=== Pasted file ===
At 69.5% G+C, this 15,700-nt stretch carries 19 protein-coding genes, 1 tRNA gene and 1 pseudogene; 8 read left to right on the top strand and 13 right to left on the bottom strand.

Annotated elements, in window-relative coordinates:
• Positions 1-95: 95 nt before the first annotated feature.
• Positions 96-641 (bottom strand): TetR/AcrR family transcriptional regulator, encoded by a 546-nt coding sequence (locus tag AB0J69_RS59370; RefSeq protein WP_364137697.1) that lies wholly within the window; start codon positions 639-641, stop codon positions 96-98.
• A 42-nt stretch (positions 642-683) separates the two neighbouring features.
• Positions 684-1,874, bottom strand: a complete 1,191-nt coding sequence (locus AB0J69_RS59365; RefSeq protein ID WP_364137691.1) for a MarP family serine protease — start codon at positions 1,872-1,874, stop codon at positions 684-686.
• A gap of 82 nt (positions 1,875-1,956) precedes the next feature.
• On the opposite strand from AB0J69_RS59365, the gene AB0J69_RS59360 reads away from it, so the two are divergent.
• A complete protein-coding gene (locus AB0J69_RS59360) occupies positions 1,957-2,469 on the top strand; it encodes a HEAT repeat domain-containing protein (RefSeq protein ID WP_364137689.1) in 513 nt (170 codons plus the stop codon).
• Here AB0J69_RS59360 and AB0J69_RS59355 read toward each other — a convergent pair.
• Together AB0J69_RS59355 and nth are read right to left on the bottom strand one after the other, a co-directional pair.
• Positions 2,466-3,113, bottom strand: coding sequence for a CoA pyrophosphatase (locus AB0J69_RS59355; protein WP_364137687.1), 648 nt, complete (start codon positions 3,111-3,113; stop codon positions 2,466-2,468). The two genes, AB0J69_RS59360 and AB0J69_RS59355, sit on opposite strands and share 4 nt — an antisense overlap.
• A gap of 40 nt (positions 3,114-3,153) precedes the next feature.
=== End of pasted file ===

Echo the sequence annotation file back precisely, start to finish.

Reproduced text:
At 69.5% G+C, this 15,700-nt stretch carries 19 protein-coding genes, 1 tRNA gene and 1 pseudogene; 8 read left to right on the top strand and 13 right to left on the bottom strand.

Annotated elements, in window-relative coordinates:
• Positions 1-95: 95 nt before the first annotated feature.
• Positions 96-641 (bottom strand): TetR/AcrR family transcriptional regulator, encoded by a 546-nt coding sequence (locus tag AB0J69_RS59370; RefSeq protein WP_364137697.1) that lies wholly within the window; start codon positions 639-641, stop codon positions 96-98.
• A 42-nt stretch (positions 642-683) separates the two neighbouring features.
• Positions 684-1,874, bottom strand: a complete 1,191-nt coding sequence (locus AB0J69_RS59365; RefSeq protein ID WP_364137691.1) for a MarP family serine protease — start codon at positions 1,872-1,874, stop codon at positions 684-686.
• A gap of 82 nt (positions 1,875-1,956) precedes the next feature.
• On the opposite strand from AB0J69_RS59365, the gene AB0J69_RS59360 reads away from it, so the two are divergent.
• A complete protein-coding gene (locus AB0J69_RS59360) occupies positions 1,957-2,469 on the top strand; it encodes a HEAT repeat domain-containing protein (RefSeq protein ID WP_364137689.1) in 513 nt (170 codons plus the stop codon).
• Here AB0J69_RS59360 and AB0J69_RS59355 read toward each other — a convergent pair.
• Together AB0J69_RS59355 and nth are read right to left on the bottom strand one after the other, a co-directional pair.
• Positions 2,466-3,113, bottom strand: coding sequence for a CoA pyrophosphatase (locus AB0J69_RS59355; protein WP_364137687.1), 648 nt, complete (start codon positions 3,111-3,113; stop codon positions 2,466-2,468). The two genes, AB0J69_RS59360 and AB0J69_RS59355, sit on opposite strands and share 4 nt — an antisense overlap.
• A gap of 40 nt (positions 3,114-3,153) precedes the next feature.